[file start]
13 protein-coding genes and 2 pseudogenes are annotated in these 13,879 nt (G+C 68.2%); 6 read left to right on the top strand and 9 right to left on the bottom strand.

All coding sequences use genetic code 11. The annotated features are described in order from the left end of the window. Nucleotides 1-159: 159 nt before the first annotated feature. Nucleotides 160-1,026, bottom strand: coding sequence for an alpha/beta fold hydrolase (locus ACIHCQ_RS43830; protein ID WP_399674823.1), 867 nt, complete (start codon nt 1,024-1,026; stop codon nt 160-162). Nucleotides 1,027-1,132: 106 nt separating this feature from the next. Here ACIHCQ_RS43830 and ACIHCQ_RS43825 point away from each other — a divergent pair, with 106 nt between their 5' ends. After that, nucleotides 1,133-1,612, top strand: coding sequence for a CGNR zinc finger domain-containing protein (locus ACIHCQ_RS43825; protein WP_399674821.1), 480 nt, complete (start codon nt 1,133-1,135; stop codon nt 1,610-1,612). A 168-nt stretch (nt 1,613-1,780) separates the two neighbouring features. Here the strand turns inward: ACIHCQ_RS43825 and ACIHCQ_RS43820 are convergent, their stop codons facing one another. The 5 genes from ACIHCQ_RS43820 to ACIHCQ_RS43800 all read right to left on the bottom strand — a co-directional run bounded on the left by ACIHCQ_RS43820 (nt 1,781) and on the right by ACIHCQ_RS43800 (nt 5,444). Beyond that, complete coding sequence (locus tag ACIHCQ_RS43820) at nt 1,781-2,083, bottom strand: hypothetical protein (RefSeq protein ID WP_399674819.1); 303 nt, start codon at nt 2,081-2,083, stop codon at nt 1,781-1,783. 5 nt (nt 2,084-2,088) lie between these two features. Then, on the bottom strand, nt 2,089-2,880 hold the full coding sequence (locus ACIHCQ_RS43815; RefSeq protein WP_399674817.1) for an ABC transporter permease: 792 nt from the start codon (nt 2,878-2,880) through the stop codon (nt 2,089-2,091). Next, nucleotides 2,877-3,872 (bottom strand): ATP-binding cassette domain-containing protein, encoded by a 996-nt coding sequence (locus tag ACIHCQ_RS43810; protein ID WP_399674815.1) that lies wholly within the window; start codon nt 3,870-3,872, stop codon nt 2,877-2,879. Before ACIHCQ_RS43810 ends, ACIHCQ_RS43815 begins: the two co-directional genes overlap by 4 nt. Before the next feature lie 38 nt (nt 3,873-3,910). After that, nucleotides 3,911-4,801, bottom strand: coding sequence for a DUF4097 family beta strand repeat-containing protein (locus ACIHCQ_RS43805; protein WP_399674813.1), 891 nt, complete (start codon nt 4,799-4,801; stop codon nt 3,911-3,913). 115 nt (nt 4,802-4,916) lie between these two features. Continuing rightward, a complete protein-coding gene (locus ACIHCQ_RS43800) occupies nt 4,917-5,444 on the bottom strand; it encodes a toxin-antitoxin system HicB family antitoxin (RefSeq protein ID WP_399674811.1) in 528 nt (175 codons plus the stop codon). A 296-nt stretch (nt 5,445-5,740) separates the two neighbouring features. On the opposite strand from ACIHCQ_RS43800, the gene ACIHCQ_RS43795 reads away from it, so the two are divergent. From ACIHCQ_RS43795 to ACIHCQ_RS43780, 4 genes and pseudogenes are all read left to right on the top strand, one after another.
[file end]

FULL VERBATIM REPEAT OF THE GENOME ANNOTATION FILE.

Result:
13 protein-coding genes and 2 pseudogenes are annotated in these 13,879 nt (G+C 68.2%); 6 read left to right on the top strand and 9 right to left on the bottom strand.

All coding sequences use genetic code 11. The annotated features are described in order from the left end of the window. Nucleotides 1-159: 159 nt before the first annotated feature. Nucleotides 160-1,026, bottom strand: coding sequence for an alpha/beta fold hydrolase (locus ACIHCQ_RS43830; protein ID WP_399674823.1), 867 nt, complete (start codon nt 1,024-1,026; stop codon nt 160-162). Nucleotides 1,027-1,132: 106 nt separating this feature from the next. Here ACIHCQ_RS43830 and ACIHCQ_RS43825 point away from each other — a divergent pair, with 106 nt between their 5' ends. After that, nucleotides 1,133-1,612, top strand: coding sequence for a CGNR zinc finger domain-containing protein (locus ACIHCQ_RS43825; protein WP_399674821.1), 480 nt, complete (start codon nt 1,133-1,135; stop codon nt 1,610-1,612). A 168-nt stretch (nt 1,613-1,780) separates the two neighbouring features. Here the strand turns inward: ACIHCQ_RS43825 and ACIHCQ_RS43820 are convergent, their stop codons facing one another. The 5 genes from ACIHCQ_RS43820 to ACIHCQ_RS43800 all read right to left on the bottom strand — a co-directional run bounded on the left by ACIHCQ_RS43820 (nt 1,781) and on the right by ACIHCQ_RS43800 (nt 5,444). Beyond that, complete coding sequence (locus tag ACIHCQ_RS43820) at nt 1,781-2,083, bottom strand: hypothetical protein (RefSeq protein ID WP_399674819.1); 303 nt, start codon at nt 2,081-2,083, stop codon at nt 1,781-1,783. 5 nt (nt 2,084-2,088) lie between these two features. Then, on the bottom strand, nt 2,089-2,880 hold the full coding sequence (locus ACIHCQ_RS43815; RefSeq protein WP_399674817.1) for an ABC transporter permease: 792 nt from the start codon (nt 2,878-2,880) through the stop codon (nt 2,089-2,091). Next, nucleotides 2,877-3,872 (bottom strand): ATP-binding cassette domain-containing protein, encoded by a 996-nt coding sequence (locus tag ACIHCQ_RS43810; protein ID WP_399674815.1) that lies wholly within the window; start codon nt 3,870-3,872, stop codon nt 2,877-2,879. Before ACIHCQ_RS43810 ends, ACIHCQ_RS43815 begins: the two co-directional genes overlap by 4 nt. Before the next feature lie 38 nt (nt 3,873-3,910). After that, nucleotides 3,911-4,801, bottom strand: coding sequence for a DUF4097 family beta strand repeat-containing protein (locus ACIHCQ_RS43805; protein WP_399674813.1), 891 nt, complete (start codon nt 4,799-4,801; stop codon nt 3,911-3,913). 115 nt (nt 4,802-4,916) lie between these two features. Continuing rightward, a complete protein-coding gene (locus ACIHCQ_RS43800) occupies nt 4,917-5,444 on the bottom strand; it encodes a toxin-antitoxin system HicB family antitoxin (RefSeq protein ID WP_399674811.1) in 528 nt (175 codons plus the stop codon). A 296-nt stretch (nt 5,445-5,740) separates the two neighbouring features. On the opposite strand from ACIHCQ_RS43800, the gene ACIHCQ_RS43795 reads away from it, so the two are divergent. From ACIHCQ_RS43795 to ACIHCQ_RS43780, 4 genes and pseudogenes are all read left to right on the top strand, one after another.